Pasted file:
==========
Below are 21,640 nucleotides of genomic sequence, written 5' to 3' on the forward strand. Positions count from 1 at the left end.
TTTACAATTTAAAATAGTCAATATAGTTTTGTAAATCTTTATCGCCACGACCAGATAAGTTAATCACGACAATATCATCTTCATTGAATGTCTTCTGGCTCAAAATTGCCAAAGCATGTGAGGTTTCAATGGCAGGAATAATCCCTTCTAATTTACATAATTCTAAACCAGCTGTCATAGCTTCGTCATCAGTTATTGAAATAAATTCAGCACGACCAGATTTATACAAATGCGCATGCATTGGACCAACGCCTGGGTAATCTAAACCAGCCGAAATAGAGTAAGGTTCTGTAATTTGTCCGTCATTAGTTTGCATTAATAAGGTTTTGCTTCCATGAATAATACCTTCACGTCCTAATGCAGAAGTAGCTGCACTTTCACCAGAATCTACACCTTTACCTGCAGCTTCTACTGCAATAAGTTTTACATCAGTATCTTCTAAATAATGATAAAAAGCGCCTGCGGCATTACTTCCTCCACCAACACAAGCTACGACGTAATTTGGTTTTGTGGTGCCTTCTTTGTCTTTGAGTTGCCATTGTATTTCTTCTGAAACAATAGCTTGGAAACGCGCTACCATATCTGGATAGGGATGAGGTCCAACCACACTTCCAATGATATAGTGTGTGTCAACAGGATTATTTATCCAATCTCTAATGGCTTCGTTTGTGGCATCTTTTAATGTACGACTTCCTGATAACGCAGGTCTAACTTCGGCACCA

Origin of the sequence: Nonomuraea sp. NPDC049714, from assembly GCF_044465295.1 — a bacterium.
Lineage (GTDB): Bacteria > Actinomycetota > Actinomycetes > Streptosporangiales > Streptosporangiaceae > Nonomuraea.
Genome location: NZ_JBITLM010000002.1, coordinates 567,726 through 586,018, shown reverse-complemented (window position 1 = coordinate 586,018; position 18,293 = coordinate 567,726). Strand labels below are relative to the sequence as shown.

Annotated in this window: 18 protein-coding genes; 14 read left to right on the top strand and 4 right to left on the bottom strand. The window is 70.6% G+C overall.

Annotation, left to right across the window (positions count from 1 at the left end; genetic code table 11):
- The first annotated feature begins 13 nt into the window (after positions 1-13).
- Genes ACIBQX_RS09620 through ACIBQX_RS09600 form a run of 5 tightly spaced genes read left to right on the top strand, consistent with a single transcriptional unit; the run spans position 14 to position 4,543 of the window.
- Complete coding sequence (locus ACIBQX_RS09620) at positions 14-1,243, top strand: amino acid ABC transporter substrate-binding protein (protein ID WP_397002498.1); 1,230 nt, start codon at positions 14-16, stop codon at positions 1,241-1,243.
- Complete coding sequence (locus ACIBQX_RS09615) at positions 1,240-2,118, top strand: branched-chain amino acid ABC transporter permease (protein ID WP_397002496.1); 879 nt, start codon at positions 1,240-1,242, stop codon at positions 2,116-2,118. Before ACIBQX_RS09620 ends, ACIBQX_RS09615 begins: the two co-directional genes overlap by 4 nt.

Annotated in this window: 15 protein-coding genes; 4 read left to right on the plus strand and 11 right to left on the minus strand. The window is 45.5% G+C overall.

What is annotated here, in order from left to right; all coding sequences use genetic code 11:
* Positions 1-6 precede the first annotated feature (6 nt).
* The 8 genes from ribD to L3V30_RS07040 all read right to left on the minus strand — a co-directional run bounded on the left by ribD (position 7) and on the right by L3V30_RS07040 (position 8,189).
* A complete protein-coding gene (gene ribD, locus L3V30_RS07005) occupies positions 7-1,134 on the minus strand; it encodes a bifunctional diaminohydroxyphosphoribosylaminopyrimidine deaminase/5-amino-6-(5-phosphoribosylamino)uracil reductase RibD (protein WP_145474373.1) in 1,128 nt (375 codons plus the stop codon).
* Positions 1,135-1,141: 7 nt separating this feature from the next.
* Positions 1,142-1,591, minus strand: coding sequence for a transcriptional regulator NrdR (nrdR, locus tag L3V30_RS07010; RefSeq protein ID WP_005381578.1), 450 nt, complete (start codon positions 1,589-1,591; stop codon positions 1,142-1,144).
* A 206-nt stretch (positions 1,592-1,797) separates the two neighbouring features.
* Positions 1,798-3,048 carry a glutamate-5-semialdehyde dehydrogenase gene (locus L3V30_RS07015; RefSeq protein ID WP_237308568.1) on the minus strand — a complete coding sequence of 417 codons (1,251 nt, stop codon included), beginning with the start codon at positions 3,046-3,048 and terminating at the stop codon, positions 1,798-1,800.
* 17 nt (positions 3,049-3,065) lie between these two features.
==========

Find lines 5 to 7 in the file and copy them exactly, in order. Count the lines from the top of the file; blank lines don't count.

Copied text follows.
Genome location: NZ_JBITLM010000002.1, coordinates 567,726 through 586,018, shown reverse-complemented (window position 1 = coordinate 586,018; position 18,293 = coordinate 567,726). Strand labels below are relative to the sequence as shown.

Annotated in this window: 18 protein-coding genes; 14 read left to right on the top strand and 4 right to left on the bottom strand. The window is 70.6% G+C overall.

Annotation, left to right across the window (positions count from 1 at the left end; genetic code table 11):